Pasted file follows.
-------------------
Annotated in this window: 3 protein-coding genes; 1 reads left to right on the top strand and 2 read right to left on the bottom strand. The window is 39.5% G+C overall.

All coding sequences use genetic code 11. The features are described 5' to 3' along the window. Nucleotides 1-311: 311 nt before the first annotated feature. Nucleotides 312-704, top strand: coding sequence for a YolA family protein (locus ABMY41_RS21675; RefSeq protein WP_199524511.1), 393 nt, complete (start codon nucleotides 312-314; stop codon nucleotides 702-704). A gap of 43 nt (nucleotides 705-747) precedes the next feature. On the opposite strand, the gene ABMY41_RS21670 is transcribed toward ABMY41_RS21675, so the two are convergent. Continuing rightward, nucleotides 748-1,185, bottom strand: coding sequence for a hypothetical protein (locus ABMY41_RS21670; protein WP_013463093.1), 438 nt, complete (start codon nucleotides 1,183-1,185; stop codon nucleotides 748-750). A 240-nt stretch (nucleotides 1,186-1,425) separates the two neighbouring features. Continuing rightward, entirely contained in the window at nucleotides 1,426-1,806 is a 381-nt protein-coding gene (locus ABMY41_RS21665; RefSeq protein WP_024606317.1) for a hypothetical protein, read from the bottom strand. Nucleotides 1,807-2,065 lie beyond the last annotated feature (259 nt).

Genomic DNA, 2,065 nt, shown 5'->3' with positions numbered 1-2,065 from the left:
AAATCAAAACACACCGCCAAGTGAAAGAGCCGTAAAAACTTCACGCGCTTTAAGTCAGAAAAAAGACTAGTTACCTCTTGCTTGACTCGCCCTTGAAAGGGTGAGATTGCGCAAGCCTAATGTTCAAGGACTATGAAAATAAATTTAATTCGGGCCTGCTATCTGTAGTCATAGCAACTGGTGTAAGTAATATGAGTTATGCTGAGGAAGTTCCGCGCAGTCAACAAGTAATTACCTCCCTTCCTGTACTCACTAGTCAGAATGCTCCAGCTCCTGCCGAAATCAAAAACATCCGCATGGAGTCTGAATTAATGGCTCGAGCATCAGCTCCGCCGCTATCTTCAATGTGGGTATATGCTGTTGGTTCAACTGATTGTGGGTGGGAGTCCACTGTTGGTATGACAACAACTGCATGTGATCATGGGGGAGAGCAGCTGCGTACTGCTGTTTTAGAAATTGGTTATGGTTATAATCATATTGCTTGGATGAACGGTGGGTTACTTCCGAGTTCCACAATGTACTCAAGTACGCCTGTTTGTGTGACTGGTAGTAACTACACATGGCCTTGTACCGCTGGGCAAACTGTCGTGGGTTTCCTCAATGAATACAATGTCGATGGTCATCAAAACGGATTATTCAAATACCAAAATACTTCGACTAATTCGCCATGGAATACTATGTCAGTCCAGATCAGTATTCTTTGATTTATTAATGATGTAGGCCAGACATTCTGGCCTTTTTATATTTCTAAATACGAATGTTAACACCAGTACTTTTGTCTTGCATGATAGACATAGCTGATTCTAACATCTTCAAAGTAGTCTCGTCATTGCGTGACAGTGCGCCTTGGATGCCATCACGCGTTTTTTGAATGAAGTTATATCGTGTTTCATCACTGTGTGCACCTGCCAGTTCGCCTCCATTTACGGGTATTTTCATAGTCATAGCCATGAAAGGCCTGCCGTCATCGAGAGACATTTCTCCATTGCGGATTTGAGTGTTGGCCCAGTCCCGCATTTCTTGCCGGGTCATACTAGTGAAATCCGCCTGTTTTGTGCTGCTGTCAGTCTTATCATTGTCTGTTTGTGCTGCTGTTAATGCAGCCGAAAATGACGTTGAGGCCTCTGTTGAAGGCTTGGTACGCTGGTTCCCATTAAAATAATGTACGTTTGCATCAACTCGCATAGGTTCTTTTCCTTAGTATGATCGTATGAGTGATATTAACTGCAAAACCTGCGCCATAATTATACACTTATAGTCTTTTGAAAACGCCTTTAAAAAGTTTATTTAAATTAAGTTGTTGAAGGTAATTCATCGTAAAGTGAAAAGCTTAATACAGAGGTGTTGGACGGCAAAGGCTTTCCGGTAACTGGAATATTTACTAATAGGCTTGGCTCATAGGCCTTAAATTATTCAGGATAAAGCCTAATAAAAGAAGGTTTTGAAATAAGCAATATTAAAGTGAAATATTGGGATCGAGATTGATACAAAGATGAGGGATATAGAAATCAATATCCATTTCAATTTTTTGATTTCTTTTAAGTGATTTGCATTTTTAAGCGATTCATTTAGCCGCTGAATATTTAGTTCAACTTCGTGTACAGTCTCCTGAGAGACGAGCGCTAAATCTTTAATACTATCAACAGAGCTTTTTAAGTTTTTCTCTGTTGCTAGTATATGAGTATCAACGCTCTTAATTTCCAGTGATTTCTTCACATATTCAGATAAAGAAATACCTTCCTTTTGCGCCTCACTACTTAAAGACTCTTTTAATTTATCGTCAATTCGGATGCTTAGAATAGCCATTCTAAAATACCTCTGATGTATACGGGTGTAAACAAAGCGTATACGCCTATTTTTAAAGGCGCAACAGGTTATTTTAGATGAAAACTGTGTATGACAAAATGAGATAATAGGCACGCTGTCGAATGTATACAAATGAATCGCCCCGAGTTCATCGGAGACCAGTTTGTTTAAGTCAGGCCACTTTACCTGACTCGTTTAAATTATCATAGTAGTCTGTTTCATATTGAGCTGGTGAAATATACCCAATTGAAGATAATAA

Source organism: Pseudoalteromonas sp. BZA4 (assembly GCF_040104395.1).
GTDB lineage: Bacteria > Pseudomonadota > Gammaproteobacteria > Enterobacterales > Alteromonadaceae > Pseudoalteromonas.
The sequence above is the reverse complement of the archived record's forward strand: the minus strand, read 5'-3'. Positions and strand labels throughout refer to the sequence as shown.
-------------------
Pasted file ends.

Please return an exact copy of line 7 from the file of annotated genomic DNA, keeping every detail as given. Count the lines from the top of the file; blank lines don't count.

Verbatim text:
The sequence above is the reverse complement of the archived record's forward strand: the minus strand, read 5'-3'. Positions and strand labels throughout refer to the sequence as shown.